ph meter?

Discussion in 'B&W: Film, Paper, Chemistry' started by PeteZ8, Oct 14, 2009.

  1. PeteZ8

    PeteZ8 Member

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    Any good use for a ph meter in the dakroom? They are readily and affordably available on the big auction site, even surplus lab grade stuff. I could see it being useful for testing things like developer and stop bath, even wash water.

    Anyone use one?
     
  2. mts

    mts Subscriber

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    Every time I scratch mix chemistry! A decent meter is an essential for formulating color chemistry. The pH meter is as important as an accurate thermometer and a timer. One must be careful to calibrate the meter at each use with known-good standard solution, usually pH 10.00 in my case. You also want to use a meter that is temperature compensated.

    Many of the lab surplus meters available on the web are not practical because they require expensive electrodes that are difficult to find and have short lives. An accuracy of +/- 0.1 pH unit is plenty good for most photography, so it's not necessary to keep a large lab-grade meter around. I am currently using a Hanna pencil-type meter that reads digital values and works fine for my purposes.
     
  3. PeteZ8

    PeteZ8 Member

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    Thanks for the reply. I see a lot of mention of pH levels here on APUG for various chemicals, especially in discussions of one brand over another etc, but never a thread on pH meters or measurement. Seemed kind of odd to me. I guess strips would work well too but fishing them out of a can is kind of fiddly, especially if you are mixing chemicals and may have wet hands.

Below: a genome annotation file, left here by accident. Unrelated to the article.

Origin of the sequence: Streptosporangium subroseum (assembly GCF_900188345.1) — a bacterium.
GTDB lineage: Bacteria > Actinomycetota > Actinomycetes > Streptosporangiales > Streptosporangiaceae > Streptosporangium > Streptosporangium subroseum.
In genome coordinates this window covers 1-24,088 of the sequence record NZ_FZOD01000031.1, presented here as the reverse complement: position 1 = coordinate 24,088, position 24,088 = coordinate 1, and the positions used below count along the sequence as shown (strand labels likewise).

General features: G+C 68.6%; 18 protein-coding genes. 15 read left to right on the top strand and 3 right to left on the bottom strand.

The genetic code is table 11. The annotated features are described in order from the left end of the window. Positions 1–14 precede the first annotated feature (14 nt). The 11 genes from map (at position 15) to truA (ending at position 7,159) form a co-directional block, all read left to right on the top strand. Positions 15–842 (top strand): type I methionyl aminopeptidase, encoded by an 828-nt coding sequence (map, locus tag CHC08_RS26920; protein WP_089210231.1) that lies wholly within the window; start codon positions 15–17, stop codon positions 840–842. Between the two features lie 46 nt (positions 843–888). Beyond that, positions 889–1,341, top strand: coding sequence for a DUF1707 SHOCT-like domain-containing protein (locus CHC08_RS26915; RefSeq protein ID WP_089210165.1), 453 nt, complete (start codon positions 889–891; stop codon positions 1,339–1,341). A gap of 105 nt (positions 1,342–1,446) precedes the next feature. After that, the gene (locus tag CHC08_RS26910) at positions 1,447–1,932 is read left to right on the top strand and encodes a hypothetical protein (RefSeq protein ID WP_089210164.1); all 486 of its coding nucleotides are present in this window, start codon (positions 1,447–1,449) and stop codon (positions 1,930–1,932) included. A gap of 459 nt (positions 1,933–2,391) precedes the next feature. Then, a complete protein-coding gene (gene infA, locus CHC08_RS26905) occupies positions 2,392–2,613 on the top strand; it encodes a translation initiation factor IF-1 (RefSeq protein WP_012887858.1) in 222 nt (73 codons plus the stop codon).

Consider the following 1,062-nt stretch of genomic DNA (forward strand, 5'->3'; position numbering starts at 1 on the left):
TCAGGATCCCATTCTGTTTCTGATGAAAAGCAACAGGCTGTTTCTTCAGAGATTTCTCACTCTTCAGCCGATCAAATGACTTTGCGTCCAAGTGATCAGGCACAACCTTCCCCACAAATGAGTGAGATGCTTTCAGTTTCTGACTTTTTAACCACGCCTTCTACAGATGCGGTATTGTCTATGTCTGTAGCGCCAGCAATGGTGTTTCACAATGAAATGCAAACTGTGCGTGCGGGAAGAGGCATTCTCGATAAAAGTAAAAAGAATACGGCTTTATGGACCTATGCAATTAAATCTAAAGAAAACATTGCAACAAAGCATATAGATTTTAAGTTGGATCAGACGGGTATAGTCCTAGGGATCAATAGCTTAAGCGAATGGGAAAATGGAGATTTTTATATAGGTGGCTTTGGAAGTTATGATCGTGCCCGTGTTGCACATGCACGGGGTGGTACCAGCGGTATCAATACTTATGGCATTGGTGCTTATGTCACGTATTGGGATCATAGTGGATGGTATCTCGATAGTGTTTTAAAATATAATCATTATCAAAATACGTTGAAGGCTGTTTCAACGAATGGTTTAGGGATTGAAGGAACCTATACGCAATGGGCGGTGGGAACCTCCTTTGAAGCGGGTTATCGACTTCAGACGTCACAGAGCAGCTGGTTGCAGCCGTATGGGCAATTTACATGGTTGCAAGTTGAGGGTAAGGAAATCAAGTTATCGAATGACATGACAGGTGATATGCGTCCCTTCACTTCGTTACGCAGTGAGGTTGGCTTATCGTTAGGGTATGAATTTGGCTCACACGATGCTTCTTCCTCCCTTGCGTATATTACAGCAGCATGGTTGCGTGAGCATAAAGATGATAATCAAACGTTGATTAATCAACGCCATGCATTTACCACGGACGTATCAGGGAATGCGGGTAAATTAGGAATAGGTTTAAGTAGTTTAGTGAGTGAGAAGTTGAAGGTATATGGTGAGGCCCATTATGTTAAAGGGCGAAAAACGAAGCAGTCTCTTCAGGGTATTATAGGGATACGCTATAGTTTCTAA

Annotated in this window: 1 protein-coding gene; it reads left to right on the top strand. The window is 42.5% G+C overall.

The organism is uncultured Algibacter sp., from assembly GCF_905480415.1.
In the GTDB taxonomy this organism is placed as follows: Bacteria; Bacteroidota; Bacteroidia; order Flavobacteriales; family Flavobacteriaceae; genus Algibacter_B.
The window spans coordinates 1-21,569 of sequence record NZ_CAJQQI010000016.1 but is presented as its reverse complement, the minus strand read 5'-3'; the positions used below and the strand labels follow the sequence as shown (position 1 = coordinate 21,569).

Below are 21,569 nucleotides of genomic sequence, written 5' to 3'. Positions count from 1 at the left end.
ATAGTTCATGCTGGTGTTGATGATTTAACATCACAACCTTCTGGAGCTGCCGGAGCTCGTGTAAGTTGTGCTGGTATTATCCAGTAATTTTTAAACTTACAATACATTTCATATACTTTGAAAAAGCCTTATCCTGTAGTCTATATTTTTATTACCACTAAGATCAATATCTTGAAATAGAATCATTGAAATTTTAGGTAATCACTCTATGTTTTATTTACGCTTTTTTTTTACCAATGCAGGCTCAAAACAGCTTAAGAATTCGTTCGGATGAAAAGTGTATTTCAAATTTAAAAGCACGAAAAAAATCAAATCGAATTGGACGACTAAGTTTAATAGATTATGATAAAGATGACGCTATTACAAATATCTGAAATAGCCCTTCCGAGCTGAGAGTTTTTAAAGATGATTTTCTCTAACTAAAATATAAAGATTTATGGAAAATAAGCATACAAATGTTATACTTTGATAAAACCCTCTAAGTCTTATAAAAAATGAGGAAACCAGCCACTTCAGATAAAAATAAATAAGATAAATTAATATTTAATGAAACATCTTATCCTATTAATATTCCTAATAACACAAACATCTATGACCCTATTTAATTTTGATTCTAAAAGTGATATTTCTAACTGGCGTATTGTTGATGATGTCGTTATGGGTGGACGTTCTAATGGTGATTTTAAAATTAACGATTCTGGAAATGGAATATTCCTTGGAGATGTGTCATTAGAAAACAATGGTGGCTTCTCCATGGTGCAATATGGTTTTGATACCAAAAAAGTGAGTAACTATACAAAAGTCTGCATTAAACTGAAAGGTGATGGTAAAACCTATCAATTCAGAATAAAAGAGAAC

I don't scratch mix anything in my darkroom but I figured knowing pH might be a good standard to judge chemistry life or troubleshoot problems. Guess I was right I'll have to add one to my short list :smile:
     
  4. Jordan

    Jordan Member

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    pH paper strips are good in a pinch, or for qualitative work, but in the darkroom I think they'd be more misleading than anything. A good pH meter that can be calibrated to two points is best. mts is right about the electrodes. Temperature compensation is helpful but not necessary as long as you calibrate and measure at the same temperature.
     
  5. ic-racer

    ic-racer Member

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    In standard b&w silver processes with off-the-shelf chemistry there is nothing to test or adjust, with respect to pH.
     
  6. AgX

    AgX Member

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    There are paper indicators on the market offering a resolution of 0.1 (depending on range).

    Concerning this resolutions I rather spend money on several rolls of these as on a delicate electronic ph-meter.

    The situation would be different, in case the needed resolution and accuracy would be higher, or ph-metering would often be done, and thus taking a lot of paper.

    Another aspect are colourings of the tested fliuds. Such can make use of paper strips difficult.
     
    Last edited by a moderator: Oct 15, 2009
  7. gainer

    gainer Subscriber

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    Other than your water supply. It should be fairly constant, but things happen.
     
  8. georgegrosu

    georgegrosu Member

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    I read an old book of film processing that the most influence on the developing process is alkaline substance of developer. Any elementary logic shows that the developing substance is very important. So, in a developer solution pH is very important. If you allow material possibilities - is very good to have a pH meter. If you have money only for pH indicator paper - it is good. If you have not a good pH meter electrodes - better not use it. If you have no pH indicator paper you have to know everything about photographic chemistry.